Hydroponic Pollination with Blue Bottle flies
Blue Bottle Flies are from the Blow Fly family. There larger than regular house flies, and grow about half an inch long. Their head and thorax (front and middle sections) are gray, the abdomen (large rear section) is bright metallic blue. They have red eyes and clear wings. Flies don’t intentionally go around pollinating flowers, they just manage to do that do that while their flying from flower to flower looking for good resting spots.
According to the North Central Regional Plant Introduction Station (NCRPIS) where they have been experimenting with using fly’s and other insects as pollinators, “In cages, these lazy flies are particularly good at partnering with honey bees to pollinate carrots and other plants in the carrot family. Two kinds of flies—blue bottle flies (Calliphora sp.) and house flies (Musca domestica)—have been put to work at NCRPIS.” They also go on to say “Blue bottle flies last longer in the cages, but more complete pollination occurs when both species are present.”
Like other fly’s the Blue Bottle fly is a meat eater and feeds from dead animals or and prefers fresh meat. They even feed on living animals with open wounds, animal poop, and other decaying matter. Although meat fly by nature, the Blue Bottle fly loves the nectar of flowers too. So they wind up pollinating the flowers unintentionally while they are looking for a little sweet drink. Whereas bees intentionally search out flowers to get nectar from, then take it back to their hive. As a added benefit fly’s work at cooler temperature than bees do, so they are even more beneficial in cooler climates, and to cool weather crops.
Even though the Blue Bottle fly may earn their keep, they still can’t escape the reputation of being fly’s. They can still be irritating to many people, even though they wont sting you. So it wouldn’t be a preferred method of pollinating in a house and/or near doors and windows where they could easily get into the home.
The fly’s work best in caged area’s like greenhouses because they are basically trapped. Once a fly leaves the area it does not generally return like bees will. The nectar in the flowers is a food source to bees, so they keep coming back looking for the food. For fly’s, meat is the food source, and the sweet nectar is just a nice extra if it happens to be in the area. Typically the more pungent or bad smelling something is, the more fly’s (Blue Bottle fly included) are attracted to it.
Because the fly’s are attracted to meat you can encourage them to stick around in the area with meat, fresh meat works best rather than already decomposing meat. Because fish tends to have a stronger odor, it usually attracts them best. They will also lay there eggs directly on the meat, producing another batch of fly’s to pollinate your flowers later. Compared to bees, flies have a much shorter life span, and are considered to be a short-term pollinator. They will need to be replaced often if pollinating continually flowering plants, like peppers or strawberry’s.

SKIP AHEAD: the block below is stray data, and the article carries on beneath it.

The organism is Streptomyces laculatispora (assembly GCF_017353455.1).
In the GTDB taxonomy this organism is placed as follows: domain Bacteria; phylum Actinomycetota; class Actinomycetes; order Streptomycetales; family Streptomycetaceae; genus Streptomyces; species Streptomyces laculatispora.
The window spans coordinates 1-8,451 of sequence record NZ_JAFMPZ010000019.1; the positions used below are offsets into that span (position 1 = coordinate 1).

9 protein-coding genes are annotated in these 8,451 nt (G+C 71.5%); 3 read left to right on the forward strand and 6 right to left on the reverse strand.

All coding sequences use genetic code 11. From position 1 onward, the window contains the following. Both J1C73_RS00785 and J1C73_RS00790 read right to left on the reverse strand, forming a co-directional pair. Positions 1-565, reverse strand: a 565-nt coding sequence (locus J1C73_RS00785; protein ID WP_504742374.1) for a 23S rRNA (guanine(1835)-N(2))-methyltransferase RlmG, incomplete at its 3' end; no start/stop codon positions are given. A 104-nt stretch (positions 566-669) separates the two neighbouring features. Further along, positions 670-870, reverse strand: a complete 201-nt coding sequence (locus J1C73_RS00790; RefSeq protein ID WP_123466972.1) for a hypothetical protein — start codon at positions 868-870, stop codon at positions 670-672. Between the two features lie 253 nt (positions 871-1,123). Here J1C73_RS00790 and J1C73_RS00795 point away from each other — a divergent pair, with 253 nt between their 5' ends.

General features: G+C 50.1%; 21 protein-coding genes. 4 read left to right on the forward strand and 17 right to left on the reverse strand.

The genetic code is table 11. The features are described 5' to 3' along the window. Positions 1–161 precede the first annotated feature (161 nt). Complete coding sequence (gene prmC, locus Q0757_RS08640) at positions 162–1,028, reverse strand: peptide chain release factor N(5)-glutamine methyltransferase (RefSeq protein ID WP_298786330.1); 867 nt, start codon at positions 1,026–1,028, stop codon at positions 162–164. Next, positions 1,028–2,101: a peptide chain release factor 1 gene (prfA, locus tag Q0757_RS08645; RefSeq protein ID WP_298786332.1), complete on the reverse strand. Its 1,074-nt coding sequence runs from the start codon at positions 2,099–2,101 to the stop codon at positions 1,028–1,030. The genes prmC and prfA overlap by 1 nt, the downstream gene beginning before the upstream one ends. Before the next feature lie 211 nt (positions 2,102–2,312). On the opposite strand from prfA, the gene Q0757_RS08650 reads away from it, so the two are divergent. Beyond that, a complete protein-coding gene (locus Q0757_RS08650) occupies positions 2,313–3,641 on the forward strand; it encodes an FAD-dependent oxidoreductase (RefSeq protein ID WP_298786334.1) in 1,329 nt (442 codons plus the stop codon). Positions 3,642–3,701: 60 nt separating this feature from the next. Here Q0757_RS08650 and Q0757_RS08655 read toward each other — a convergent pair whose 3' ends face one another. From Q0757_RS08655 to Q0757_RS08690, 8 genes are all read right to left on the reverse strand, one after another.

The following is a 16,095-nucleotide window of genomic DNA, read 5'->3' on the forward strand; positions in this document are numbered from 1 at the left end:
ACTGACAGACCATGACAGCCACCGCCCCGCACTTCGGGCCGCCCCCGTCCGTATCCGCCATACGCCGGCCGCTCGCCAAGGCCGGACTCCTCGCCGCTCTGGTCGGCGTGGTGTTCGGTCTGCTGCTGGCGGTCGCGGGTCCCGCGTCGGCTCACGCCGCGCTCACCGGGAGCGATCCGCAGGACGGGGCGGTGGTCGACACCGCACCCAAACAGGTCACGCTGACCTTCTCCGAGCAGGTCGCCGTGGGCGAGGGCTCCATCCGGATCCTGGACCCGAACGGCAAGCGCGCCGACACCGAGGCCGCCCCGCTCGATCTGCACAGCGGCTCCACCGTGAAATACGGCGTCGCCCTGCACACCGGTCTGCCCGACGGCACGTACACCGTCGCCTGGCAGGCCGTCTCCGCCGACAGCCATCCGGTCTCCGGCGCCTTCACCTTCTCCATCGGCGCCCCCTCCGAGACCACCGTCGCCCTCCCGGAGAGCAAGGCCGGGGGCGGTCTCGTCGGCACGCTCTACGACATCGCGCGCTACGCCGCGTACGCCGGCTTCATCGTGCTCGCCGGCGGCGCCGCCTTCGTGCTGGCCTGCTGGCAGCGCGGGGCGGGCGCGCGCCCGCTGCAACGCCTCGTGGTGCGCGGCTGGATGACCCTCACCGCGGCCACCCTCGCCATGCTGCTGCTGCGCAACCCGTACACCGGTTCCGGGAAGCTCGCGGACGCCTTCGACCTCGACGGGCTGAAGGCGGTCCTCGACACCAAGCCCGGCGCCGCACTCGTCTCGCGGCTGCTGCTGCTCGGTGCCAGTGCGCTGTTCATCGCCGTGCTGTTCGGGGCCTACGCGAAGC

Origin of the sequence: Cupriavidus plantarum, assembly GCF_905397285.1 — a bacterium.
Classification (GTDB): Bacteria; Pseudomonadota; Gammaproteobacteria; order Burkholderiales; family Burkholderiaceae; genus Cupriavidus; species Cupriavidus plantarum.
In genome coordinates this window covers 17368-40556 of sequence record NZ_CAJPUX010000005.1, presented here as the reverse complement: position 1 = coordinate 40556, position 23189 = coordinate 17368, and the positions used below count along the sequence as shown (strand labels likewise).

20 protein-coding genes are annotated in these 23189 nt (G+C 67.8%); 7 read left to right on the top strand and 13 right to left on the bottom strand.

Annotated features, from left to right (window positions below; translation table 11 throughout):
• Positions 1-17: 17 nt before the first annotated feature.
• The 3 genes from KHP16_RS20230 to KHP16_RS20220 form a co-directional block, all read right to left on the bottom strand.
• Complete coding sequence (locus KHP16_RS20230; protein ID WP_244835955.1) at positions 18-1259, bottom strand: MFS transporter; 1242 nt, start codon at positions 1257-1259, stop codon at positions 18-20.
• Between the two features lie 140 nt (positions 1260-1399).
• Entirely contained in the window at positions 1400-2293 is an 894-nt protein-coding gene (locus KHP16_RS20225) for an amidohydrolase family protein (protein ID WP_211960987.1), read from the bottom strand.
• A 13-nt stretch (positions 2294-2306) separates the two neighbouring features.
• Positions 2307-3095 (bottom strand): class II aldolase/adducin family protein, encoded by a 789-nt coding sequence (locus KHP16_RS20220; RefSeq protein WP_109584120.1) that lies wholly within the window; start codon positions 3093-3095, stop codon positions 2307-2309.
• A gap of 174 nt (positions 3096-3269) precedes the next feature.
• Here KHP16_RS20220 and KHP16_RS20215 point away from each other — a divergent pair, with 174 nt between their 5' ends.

Even though fly’s have a short life span, from around 7 to 30 days depending on environment, you can breed them rather than buying more all the time. After mating, the female Blue Bottle Flies lays her eggs in the same place where she feeds (on dead animal flesh, fresh meat, animals open wounds, poop etc..). Then the eggs quickly hatch, and the young larvae, called maggots, eat immediately. The maggots are whitish in color, with small black hooks to tear flesh with. After a week or so of feeding, the larvae (maggots) crawl away to a dry place and burrow a little ways into soil. They then become pupae (resting stage). The pupae are tough brown cocoons.
This pupae is what you buy when buying these fly’s from a vender. The fly’s are in a hibernating/dormant stage at this point, and can be stored up to 3 months in refrigeration. After taking them out of refrigeration, adult Blue Bottle Flies come out of the pupae in about two or three weeks. They will breed often during the warm months, and both larvae and pupae can live through the winter, but adults die when it gets too cold. They will become active again when temperatures rise above 50 degrees during the day.
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